Later today, North America will experience a total solar eclipse. You already know the scientific explanation of a solar eclipse, caused when the moon comes between the Earth and the Sun. But, what did the ancient Chinese say about eclipses? How can their ideas help you?
It should come as no surprise that many ancient cultures saw eclipses as disasters. In ancient times, people’s daily lives depended on understanding agricultural cycles and the patterns of nature. The sun was the great life giver. Its sudden disappearance was terrifying. Most traditional cultures saw eclipses in one of a few ways:
1. Mythical figures are stealing or eating the sun
2. Gods are angry with humans
3. Gods are angry with each other
4. An omen warning about a disastrous event to come
The ancient Chinese fall into the first category. The Chinese word for eclipse is 日食 (rì shí). 日 (rì) means “sun”, and 食 (shí) means “eat”. It is also sometimes written as 蚀 (shí). 蚀 (shí) is a homophone for 食 (shí) and means “devour”. The ancient Chinese believed that an eclipse happens when a creature called the Sky Dog attacks the moon.
The Sky Dog
The Sky Dog (天狗 Tiāngǒu) is depicted as a black dog. He was once a mortal dog who ascended to heaven after licking an immortality pill that belonged to his master. In heaven, he began to devour the sun causing an eclipse. The Queen Mother of the West captured the Sky Dog, and assigned him to guard the gates to heaven. Occasionally, the Sky Dog escapes and begins to nibble the sun (or the moon in a lunar eclipse). If you scare the Sky Dog, he will spit out the sun, causing the eclipse to end.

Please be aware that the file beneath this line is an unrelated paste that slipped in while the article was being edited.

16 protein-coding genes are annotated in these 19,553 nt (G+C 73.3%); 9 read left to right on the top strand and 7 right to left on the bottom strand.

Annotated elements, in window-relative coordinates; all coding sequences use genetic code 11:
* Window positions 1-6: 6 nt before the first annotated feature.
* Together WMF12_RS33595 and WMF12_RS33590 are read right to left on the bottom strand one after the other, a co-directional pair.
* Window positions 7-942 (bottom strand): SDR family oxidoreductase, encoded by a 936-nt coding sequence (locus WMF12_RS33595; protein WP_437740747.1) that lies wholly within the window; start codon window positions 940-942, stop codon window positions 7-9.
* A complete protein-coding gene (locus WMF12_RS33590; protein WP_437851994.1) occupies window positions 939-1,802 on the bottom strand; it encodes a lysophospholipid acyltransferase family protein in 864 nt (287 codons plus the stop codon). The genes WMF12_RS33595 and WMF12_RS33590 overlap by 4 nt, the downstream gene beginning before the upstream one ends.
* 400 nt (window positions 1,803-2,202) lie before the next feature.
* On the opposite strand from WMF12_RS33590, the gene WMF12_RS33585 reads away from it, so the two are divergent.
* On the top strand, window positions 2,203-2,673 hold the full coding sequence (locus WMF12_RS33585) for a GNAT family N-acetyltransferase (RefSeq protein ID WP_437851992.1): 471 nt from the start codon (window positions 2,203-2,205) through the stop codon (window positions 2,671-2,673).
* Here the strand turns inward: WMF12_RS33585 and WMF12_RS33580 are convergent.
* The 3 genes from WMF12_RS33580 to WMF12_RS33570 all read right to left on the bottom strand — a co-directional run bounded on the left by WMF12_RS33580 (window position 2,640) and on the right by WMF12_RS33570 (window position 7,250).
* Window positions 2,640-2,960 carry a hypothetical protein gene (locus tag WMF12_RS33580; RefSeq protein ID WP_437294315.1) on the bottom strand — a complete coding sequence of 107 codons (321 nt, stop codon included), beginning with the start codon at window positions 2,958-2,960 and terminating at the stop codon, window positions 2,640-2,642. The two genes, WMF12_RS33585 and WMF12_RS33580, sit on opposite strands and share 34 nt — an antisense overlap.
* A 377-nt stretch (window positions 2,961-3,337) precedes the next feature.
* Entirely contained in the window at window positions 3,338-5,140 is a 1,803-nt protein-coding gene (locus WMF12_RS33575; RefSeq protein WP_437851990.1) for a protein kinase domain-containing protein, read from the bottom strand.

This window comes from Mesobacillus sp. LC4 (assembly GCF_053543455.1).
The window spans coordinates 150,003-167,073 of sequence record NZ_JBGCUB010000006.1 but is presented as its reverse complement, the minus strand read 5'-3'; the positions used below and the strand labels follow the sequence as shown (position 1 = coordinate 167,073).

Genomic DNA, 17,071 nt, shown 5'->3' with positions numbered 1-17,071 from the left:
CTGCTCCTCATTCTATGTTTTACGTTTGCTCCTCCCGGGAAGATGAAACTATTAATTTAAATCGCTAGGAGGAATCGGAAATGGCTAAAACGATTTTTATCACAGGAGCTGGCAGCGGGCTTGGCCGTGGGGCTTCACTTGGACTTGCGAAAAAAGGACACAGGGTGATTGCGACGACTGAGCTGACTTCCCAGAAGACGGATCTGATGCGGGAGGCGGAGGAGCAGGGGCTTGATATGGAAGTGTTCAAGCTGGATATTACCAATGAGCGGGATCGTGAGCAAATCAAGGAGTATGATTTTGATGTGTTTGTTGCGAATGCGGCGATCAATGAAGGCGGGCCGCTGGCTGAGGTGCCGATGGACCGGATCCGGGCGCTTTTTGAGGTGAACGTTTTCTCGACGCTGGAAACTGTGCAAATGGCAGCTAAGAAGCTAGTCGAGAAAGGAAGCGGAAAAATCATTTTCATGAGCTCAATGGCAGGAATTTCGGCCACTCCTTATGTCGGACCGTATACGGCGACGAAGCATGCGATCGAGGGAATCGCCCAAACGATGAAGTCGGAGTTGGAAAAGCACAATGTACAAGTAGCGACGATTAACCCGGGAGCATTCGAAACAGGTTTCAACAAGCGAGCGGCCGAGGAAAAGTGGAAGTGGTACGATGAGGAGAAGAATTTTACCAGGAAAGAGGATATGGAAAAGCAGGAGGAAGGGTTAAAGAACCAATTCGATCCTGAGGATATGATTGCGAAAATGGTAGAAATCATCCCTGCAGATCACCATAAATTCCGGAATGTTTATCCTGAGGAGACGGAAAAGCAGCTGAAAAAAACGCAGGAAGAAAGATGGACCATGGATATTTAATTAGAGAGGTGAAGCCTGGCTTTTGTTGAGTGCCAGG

The Sky God is often seen together with the Daoist deity Er Lang (二郎神) and helps him fight the Monkey King in the famous novel Journey to the West. The Sky Dog is also associated with children. If a child dies at an early age or has a bad temper, it is seen as the Sky Dog’s evil influence. The enemy of the Sky Dog is Immortal Zhang (张仙 Zhāng Xiān), who protects children by shooting arrows at the Sky Dog.
The Sky Dog is associated with the star Sirius (天狼星), which is interestingly also called the “dog star” in English. In fact, the Sirius is associated with dogs among many cultures, including the Chinese, Egyptians, Romans, Greeks, Assyrians, and more!
In Japanese culture, the Sky Dog appears as Tengu. There are more than one Tengu, who appear as monstrous birds. One Japanese legend tells of Yoshitsune, a young monk who was taught swordsmanship by a Tengu, allowing him to avenge his father’s death. Even ninjas are rumored to have learned their skills from Tengu.
Saving the Sun
During an eclipse, the ancient Chinese did three things. Together, these practices were called “Saving the Sun” (救日 jiù rì) :
1. Confess evil deeds and ask for forgiveness
2. Ask for help in the future
3. Banish evil (make noise to scare the Sky God)
Why not practice “Saving the Sun” yourself? Is there something you can ask forgiveness for? This may be asking another person for forgiveness or forgiving yourself. Is there someone that you can forgive? Who is your Zhang Xian, the positive influence you can ask for help? Who is the Sky Dog, the negative influence that you should banish from your life?
While you might not believe that later today, a dog will nibble away the sun, but “Saving the Sun” may help you. The eclipse is a dynamic time. I hope you can use it as an opportunity to restore balance to your life.